Abstract: Silicon Photomultipliers (SiPMs) have become the go-to modern photodetector for an ever-expanding range of scintillation-based systems in medical and security applications. They are now being adopted in many industrial & automotive applications and the High Energy Physics community continues to find new uses for the technology.
The ability to create arrays of highly uniform, cost effective and low-power consumption SiPM detectors to replace PMT/APD/PIN detection systems is a significant benefit of the technology and SensL is the leading manufacturer of a range of industrialised SiPMs with high detection efficiency, industry-leading device to device uniformity, low temperature dependency and industry-leading dark current which is essential for numerous application.
This presentation will provide a technology update and overview of Sensl's SiPM families, our quality, reliability and provide example applications including scintillation based detectors, cryogenic experiments (neutrino, dark-matter, double beta-less decay etc) and give an indication of how our technology is currently being evaluated for time-of-flight LiDAR in numerous applications. SensL is actively engaged with numerous HEP experiments globally (CALICE, Mu2e, DUNE, IceCube, DarkSide, NEXT, nEXO, Cherenkov Telescope Array (CTA) and many others – several calorimetry experiments require knowledge of the radiation hardness of SiPM technology and an overview of this will also be presented.
Abstract: With the explosion of raw data being produced in recent years, data scientists work on topics covering almost every aspect of life we can think of. Top companies and non-profits like Facebook, Twitter, Netflix, The New York Times, Merck, Memorial Sloan Kettering Cancer Center, and the Broad Institute are hiring PhDs from quantitative fields to help them glean insights from the terabytes of data that they collect every day. While the amount of data these companies are producing and storing is growing exponentially, there is a severe shortage of top talent to analyze these data and extract valuable insights.
hosted by: Dr. Doug Hasell
Abstract: NA62 is the presently running experiment following a long tradition of fixed-target kaon experiments in the North Area (NA) at CERN. Its main goal is the measurement of the ultra-rare K+ → ν v‾ decay Branching Ratio (O(10-10)) with a precision competitive with that of the latest theoretical predictions (O(10%)), in order to test possible non-Standard Model contributions to the decay. The NA62 experimental setup was successfully commissioned in 2014 and collected data during two pilot runs in 2014 and 2015. The ongoing data-taking phase is planned until LHC Long Shutdown 2, with room for an extension.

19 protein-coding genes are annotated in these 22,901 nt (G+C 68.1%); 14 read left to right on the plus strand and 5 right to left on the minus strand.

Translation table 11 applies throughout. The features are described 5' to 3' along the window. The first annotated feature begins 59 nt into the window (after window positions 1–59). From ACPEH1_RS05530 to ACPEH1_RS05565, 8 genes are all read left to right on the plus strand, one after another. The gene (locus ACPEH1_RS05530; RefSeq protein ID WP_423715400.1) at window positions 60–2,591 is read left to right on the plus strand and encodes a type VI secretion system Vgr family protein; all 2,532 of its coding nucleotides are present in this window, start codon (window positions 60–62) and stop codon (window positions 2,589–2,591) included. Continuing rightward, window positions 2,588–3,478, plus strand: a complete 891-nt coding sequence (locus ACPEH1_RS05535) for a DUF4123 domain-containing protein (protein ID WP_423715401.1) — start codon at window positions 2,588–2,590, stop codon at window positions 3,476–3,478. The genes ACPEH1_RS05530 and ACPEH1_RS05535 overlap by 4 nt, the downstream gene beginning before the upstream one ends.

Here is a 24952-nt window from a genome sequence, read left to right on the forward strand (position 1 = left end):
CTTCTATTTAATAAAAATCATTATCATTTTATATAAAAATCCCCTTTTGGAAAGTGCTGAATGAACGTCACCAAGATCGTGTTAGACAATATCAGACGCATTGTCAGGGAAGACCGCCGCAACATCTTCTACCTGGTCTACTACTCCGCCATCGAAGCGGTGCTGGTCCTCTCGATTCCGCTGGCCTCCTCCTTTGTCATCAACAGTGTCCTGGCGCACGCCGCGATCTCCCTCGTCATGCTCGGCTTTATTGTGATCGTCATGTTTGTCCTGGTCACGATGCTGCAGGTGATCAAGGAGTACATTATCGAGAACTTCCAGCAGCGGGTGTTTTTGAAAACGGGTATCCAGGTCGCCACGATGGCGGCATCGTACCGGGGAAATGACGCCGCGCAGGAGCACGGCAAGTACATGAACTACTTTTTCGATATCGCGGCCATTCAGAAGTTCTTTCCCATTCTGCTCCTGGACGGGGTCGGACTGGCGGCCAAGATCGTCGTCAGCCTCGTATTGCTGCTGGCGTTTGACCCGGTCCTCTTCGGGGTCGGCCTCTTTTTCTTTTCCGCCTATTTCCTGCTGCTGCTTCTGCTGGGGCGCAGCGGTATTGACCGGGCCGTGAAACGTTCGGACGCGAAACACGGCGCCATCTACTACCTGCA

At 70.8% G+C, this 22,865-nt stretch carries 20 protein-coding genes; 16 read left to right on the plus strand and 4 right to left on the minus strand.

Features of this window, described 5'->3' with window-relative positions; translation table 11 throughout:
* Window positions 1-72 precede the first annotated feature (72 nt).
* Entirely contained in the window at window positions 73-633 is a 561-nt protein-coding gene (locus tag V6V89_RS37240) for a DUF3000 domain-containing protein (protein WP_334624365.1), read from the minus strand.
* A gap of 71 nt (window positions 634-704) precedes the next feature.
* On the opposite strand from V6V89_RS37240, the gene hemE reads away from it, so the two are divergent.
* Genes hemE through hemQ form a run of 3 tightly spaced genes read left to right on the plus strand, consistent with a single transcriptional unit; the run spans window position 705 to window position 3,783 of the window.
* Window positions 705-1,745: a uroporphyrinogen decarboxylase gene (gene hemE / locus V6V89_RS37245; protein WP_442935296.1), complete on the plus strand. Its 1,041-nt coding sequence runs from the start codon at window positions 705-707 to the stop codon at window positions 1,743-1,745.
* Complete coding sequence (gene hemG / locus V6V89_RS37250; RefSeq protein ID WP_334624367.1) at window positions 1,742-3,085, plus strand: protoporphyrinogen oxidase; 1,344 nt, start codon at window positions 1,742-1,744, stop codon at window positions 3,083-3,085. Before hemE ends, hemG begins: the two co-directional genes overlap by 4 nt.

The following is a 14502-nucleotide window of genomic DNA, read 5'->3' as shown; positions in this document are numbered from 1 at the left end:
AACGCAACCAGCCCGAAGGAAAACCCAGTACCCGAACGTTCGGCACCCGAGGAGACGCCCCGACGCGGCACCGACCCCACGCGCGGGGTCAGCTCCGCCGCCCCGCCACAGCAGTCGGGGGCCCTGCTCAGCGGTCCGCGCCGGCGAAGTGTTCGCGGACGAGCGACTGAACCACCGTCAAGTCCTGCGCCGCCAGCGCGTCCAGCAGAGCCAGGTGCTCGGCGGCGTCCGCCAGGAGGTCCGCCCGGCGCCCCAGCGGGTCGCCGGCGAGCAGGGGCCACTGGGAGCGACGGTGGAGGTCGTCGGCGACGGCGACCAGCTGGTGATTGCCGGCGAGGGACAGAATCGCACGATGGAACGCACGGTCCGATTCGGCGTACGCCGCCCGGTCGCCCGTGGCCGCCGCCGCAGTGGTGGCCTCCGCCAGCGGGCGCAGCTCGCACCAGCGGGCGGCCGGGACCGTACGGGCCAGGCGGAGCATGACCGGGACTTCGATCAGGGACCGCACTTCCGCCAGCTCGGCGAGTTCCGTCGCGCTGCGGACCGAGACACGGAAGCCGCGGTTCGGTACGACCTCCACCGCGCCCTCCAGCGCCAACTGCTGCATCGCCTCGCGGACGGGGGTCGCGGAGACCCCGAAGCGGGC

After a short review of the most relevant results obtained by the previous kaon experiments at CERN, a complete overview of NA62 will be given. Along with a detailed introduction to the physics case, the adopted experimental solutions and the TDAQ system of the experiment will also be discussed.
hosted by: Dr. Doug Hasell
Abstract: Whether or not you are familiar with the language of the title, you are undoubtedly familiar on some level with the concept of machine learning. In this talk, basic concepts of machine learning will be relayed in the nomenclature of a physicist from an experimental perspective. The primary goal of this talk will be to motivate the continued innovation in applying machine learning techniques in physics experimentation. This will be done through a brief study of a toy model, where we consider the benefits of a hypothetical heterogeneous learned classification system implemented on a CPU farm and front-end FPGAs for the purpose of high-level triggering in a streaming readout system.
hosted by: Dr. Doug Hasell
Abstract: The CRESST-III (Cryogenic Rare Event Search with Superconducting Thermometers) experiment, located in the Gran Sasso underground laboratory (LNGS, Italy), aims at the direct detection of dark matter (DM) particles. Scintillating CaWO4 crystals operated as cryogenic detectors are used as target material for elastic DM-nucleus scattering. The simultaneous measurement of the phonon signal from the CaWO4 crystal and the emitted scintillation light in a separate cryogenic light detector is used to discriminate backgrounds from a possible dark matter signal. This technology is particularly sensitive to small energy deposits induced by light dark matter particles, allowing the experiment to probe the lowmass region of the parameter space for spin-independent DM-nucleus scattering with high sensitivity.
Recent results from the CRESST-II experiment — obtained using a 300 g detector with a nuclear recoil energy threshold of 307 eV — provide the world best limit for DM particle masses below 1.7 GeV/c^2. The CRESST-III experiment aims to significantly improve the sensitivity for low-mass DM particles by using optimised detector modules. Each module consists of a ~24 g CaWO4 target crystal — with a nuclear recoil design goal energy threshold of ~100 eV — and a 20x20 mm^2 Silicon-on-Sapphire light detector. To veto potential surface backgrounds, the inner detector housing is completely scintillating.
Phase 1 of the CRESST-III experiment — where 10 detector modules with a total target mass of 240 g will be operated for 1 year — started taking data in August 2016. In this talk the most recent results from the CRESST-II experiment are presented, as well as the status and future perspectives of the CRESST-III experiment.